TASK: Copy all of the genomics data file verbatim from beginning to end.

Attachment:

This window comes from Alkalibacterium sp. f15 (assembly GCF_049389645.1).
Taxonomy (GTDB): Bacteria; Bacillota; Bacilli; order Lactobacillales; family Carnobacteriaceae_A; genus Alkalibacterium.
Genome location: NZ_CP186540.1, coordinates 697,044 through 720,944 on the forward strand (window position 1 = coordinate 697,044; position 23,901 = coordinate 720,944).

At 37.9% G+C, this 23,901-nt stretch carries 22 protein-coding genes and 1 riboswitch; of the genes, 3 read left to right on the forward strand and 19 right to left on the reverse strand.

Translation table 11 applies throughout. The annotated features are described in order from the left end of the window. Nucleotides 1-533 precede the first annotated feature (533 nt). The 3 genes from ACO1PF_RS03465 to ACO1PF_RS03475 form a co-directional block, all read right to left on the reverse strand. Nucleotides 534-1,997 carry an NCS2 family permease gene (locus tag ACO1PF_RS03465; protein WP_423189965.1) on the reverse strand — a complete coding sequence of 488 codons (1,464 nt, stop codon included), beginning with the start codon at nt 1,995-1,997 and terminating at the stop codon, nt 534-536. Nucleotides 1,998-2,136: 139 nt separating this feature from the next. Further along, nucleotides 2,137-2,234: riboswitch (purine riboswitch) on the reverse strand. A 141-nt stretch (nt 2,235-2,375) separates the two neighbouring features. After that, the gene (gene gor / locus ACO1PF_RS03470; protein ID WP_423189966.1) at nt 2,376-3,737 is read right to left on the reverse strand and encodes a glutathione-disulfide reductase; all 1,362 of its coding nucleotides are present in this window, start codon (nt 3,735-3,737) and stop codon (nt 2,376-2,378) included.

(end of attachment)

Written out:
This window comes from Alkalibacterium sp. f15 (assembly GCF_049389645.1).
Taxonomy (GTDB): Bacteria; Bacillota; Bacilli; order Lactobacillales; family Carnobacteriaceae_A; genus Alkalibacterium.
Genome location: NZ_CP186540.1, coordinates 697,044 through 720,944 on the forward strand (window position 1 = coordinate 697,044; position 23,901 = coordinate 720,944).

At 37.9% G+C, this 23,901-nt stretch carries 22 protein-coding genes and 1 riboswitch; of the genes, 3 read left to right on the forward strand and 19 right to left on the reverse strand.

Translation table 11 applies throughout. The annotated features are described in order from the left end of the window. Nucleotides 1-533 precede the first annotated feature (533 nt). The 3 genes from ACO1PF_RS03465 to ACO1PF_RS03475 form a co-directional block, all read right to left on the reverse strand. Nucleotides 534-1,997 carry an NCS2 family permease gene (locus tag ACO1PF_RS03465; protein WP_423189965.1) on the reverse strand — a complete coding sequence of 488 codons (1,464 nt, stop codon included), beginning with the start codon at nt 1,995-1,997 and terminating at the stop codon, nt 534-536. Nucleotides 1,998-2,136: 139 nt separating this feature from the next. Further along, nucleotides 2,137-2,234: riboswitch (purine riboswitch) on the reverse strand. A 141-nt stretch (nt 2,235-2,375) separates the two neighbouring features. After that, the gene (gene gor / locus ACO1PF_RS03470; protein ID WP_423189966.1) at nt 2,376-3,737 is read right to left on the reverse strand and encodes a glutathione-disulfide reductase; all 1,362 of its coding nucleotides are present in this window, start codon (nt 3,735-3,737) and stop codon (nt 2,376-2,378) included.